Health and Healing in the Ancient Greek World (Athens, Korinth/Epidaurus, Kos)
Application Deadline: April 1
The course focuses on the ancient Greek experience of health and healing from the Archaic through the Hellenistic era, as presented in a number of key texts and in the material or archaeological record. A central project will be discovering and understanding the contemporaneous emergence and continued success of both Hippocratic medicine and Asclepian religion/cult, two distinct but related ways of thinking about health and healing. Ten days on the island of Kos, the birthplace of Hippocrates and the site of one of most beautiful sanctuaries of Asclepius, will bring us directly into engagement with the two approaches to health and disease, while days spent in Athens will give us the chance to visit the site of Athenian sanctuary of Asclepius on the south slope of the Acropolis and also view the many artifacts from that sanctuary now in the National Archaeological and New Acropolis museums. We will also visit the Sanctuaries of Asclepius in Epidaurus and Corinth, focusing on the way in which his sanctuaries have common yet also distinctive features in different cities.
Some of the questions that we will engage are:
- How did ancient Greeks describe and understand disease? What causes disease? Does it attack from without or originate within the body — and why is that question important?
- How and to whom did the Greeks grant healing authority? Does this change in the eras we are studying?
- How scientific is Hippocratic medicine? What unity can we see in this multi-authored tradition? What is its lasting value?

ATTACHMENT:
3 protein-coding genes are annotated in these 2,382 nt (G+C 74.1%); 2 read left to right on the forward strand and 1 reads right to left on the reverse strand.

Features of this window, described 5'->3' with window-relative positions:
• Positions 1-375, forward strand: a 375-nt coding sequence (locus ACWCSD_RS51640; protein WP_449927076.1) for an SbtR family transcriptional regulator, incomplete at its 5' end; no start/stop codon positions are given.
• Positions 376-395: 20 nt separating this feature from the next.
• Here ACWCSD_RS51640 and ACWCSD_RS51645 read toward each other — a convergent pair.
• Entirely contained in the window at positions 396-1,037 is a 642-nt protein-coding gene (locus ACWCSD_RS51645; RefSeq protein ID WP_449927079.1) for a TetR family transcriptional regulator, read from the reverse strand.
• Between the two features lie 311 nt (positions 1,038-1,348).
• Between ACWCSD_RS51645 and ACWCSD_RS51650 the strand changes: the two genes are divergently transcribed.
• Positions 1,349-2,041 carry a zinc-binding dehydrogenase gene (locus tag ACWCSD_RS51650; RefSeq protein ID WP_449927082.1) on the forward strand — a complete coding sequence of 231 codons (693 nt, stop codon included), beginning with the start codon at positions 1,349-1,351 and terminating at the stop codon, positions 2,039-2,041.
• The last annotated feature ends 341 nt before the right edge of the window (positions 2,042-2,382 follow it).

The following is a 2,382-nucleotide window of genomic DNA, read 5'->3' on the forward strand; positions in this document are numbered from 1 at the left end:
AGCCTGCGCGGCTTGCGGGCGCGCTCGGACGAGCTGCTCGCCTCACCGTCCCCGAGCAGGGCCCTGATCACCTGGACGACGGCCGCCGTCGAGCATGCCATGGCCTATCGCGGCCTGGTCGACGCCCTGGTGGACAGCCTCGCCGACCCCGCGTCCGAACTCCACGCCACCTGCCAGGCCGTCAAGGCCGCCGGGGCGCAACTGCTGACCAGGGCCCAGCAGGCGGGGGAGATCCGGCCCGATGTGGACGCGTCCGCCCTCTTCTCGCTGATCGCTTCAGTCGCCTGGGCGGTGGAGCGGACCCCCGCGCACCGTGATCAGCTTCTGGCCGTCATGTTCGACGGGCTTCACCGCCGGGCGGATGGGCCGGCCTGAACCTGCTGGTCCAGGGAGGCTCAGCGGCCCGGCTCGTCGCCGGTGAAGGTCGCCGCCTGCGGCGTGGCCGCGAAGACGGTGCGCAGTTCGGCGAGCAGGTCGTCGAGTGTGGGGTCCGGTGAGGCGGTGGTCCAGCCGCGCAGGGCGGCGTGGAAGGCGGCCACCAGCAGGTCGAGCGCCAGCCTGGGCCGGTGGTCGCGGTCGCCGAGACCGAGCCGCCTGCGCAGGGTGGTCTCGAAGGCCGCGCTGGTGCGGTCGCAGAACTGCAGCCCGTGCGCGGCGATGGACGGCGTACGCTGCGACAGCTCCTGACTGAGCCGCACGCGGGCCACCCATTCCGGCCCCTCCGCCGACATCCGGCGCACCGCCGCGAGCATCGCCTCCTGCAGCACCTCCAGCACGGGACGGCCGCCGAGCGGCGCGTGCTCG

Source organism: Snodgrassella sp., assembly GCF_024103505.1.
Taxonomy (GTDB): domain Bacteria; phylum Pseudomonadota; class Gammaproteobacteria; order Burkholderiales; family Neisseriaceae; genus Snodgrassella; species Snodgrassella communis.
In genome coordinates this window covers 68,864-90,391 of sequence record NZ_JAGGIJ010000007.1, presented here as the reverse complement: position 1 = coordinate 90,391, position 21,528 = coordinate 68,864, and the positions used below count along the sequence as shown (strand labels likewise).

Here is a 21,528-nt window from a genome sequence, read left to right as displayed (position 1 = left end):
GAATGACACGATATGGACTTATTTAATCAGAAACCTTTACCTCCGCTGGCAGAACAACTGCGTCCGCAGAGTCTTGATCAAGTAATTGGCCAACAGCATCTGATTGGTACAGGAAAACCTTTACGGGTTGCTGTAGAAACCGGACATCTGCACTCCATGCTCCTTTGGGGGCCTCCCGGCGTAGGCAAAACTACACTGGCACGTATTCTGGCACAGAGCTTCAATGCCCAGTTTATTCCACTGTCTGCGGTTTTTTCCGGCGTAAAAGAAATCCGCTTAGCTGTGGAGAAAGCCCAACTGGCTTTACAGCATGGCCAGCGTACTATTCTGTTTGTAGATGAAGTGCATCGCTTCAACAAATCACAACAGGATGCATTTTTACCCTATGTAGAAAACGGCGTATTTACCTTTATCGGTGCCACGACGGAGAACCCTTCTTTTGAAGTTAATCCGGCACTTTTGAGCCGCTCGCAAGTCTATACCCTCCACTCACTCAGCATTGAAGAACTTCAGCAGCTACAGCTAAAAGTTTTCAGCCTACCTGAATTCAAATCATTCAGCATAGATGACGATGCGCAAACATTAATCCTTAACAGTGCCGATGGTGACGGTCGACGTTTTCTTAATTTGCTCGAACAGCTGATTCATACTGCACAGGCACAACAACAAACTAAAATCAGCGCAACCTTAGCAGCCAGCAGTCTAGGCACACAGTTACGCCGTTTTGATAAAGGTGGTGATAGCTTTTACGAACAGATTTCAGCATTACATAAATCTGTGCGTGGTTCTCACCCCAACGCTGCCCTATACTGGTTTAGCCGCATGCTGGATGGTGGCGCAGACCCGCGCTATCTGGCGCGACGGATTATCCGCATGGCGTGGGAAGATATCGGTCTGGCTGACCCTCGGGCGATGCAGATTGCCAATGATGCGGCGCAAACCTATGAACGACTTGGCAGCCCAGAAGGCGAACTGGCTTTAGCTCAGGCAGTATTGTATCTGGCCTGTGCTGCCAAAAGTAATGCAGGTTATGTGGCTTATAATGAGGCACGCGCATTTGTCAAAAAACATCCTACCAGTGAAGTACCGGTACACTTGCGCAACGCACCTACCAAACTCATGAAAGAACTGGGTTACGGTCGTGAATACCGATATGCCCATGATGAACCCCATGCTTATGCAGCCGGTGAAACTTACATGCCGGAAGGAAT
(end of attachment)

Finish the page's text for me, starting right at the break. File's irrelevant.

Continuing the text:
- What is the source of Asclepius’ extraordinary success as a healing god?
This course requires a minimum enrollment of 10, with a maximum enrollment of 20.
60 contact hours
Enrolled students will have access to detailed information prior to departure that will include directions to the Academic Center and other practical information about the course. CYA recommends the following websites for general information about Athens and Greece: http://www.athensguide.com/ and http://www.greektravel.com/.
IMPORTANT NOTE: This course involves extensive travel. Be wary of overpacking. Pack only what you can carry comfortably, because you will be required to check- in and out of accommodations for each stay/travel segment of this course. It will also be useful to bring with you travel-size cosmetics.
While in Athens, students are housed within walking distance of the CYA Academic Center in either CYA student apartments located in the Pangrati neighborhood of central Athens or in hotel accommodations arranged by CYA. CYA apartments are simply furnished and equipped with a full kitchen and air-conditioned bedrooms; towels, linens and housekeeping service will be provided. Hotel accommodations will be in simple 2- or 3-star hotels, double- or triple-occupancy, with air-conditioned rooms.
The CYA Academic Center is located next to the Athens Marble Stadium and houses classrooms, the library, the student lounge and cafeteria, computer facilities (including wireless access for those students who choose to bring laptop computers), laundry facilities, and administrative offices. The Academic Center is accessible Monday-Thursday 9:00 a.m.-7:00 p.m., Friday 9:00 a.m.-6:00 p.m.
When class is in Athens a full mid-day meal will be served weekdays in the CYA cafeteria between the hours of 12:00-3:00 p.m. During study travel, breakfast will be offered at the Hotels. While on Kos, lunch will be offered on weekdays. A welcome and a farewell dinner are also included in the course fee.
Day-to-day Program & Itinerary
The day-to-day program and itinerary of the course are subject to change. Students are advised not to make plans for their free time or weekends in advance, as class schedules and site visits may be re-scheduled depending on local conditions.
Application deadline: April 1